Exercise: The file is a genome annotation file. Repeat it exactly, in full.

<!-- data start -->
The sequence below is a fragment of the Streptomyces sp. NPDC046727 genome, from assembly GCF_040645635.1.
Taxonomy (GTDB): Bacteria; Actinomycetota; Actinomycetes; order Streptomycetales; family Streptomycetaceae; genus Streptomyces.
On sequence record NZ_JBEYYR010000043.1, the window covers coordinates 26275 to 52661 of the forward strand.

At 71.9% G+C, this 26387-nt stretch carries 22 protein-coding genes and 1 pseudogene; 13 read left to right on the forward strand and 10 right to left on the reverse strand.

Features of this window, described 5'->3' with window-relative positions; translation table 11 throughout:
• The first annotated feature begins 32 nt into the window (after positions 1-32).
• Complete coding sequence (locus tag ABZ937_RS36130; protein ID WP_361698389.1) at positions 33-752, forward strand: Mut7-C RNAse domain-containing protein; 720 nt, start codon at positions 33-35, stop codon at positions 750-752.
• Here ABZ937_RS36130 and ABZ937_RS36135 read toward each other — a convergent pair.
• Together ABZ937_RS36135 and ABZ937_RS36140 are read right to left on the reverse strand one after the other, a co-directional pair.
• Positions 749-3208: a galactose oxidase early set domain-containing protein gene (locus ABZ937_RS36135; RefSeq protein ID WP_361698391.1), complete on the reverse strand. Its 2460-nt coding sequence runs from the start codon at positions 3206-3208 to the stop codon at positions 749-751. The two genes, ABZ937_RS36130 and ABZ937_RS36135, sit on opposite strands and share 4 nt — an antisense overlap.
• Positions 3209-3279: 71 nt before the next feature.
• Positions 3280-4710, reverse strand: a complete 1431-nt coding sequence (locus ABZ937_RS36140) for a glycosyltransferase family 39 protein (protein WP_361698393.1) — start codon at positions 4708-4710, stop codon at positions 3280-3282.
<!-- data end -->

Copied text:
The sequence below is a fragment of the Streptomyces sp. NPDC046727 genome, from assembly GCF_040645635.1.
Taxonomy (GTDB): Bacteria; Actinomycetota; Actinomycetes; order Streptomycetales; family Streptomycetaceae; genus Streptomyces.
On sequence record NZ_JBEYYR010000043.1, the window covers coordinates 26275 to 52661 of the forward strand.

At 71.9% G+C, this 26387-nt stretch carries 22 protein-coding genes and 1 pseudogene; 13 read left to right on the forward strand and 10 right to left on the reverse strand.

Features of this window, described 5'->3' with window-relative positions; translation table 11 throughout:
• The first annotated feature begins 32 nt into the window (after positions 1-32).
• Complete coding sequence (locus tag ABZ937_RS36130; protein ID WP_361698389.1) at positions 33-752, forward strand: Mut7-C RNAse domain-containing protein; 720 nt, start codon at positions 33-35, stop codon at positions 750-752.
• Here ABZ937_RS36130 and ABZ937_RS36135 read toward each other — a convergent pair.
• Together ABZ937_RS36135 and ABZ937_RS36140 are read right to left on the reverse strand one after the other, a co-directional pair.
• Positions 749-3208: a galactose oxidase early set domain-containing protein gene (locus ABZ937_RS36135; RefSeq protein ID WP_361698391.1), complete on the reverse strand. Its 2460-nt coding sequence runs from the start codon at positions 3206-3208 to the stop codon at positions 749-751. The two genes, ABZ937_RS36130 and ABZ937_RS36135, sit on opposite strands and share 4 nt — an antisense overlap.
• Positions 3209-3279: 71 nt before the next feature.
• Positions 3280-4710, reverse strand: a complete 1431-nt coding sequence (locus ABZ937_RS36140) for a glycosyltransferase family 39 protein (protein WP_361698393.1) — start codon at positions 4708-4710, stop codon at positions 3280-3282.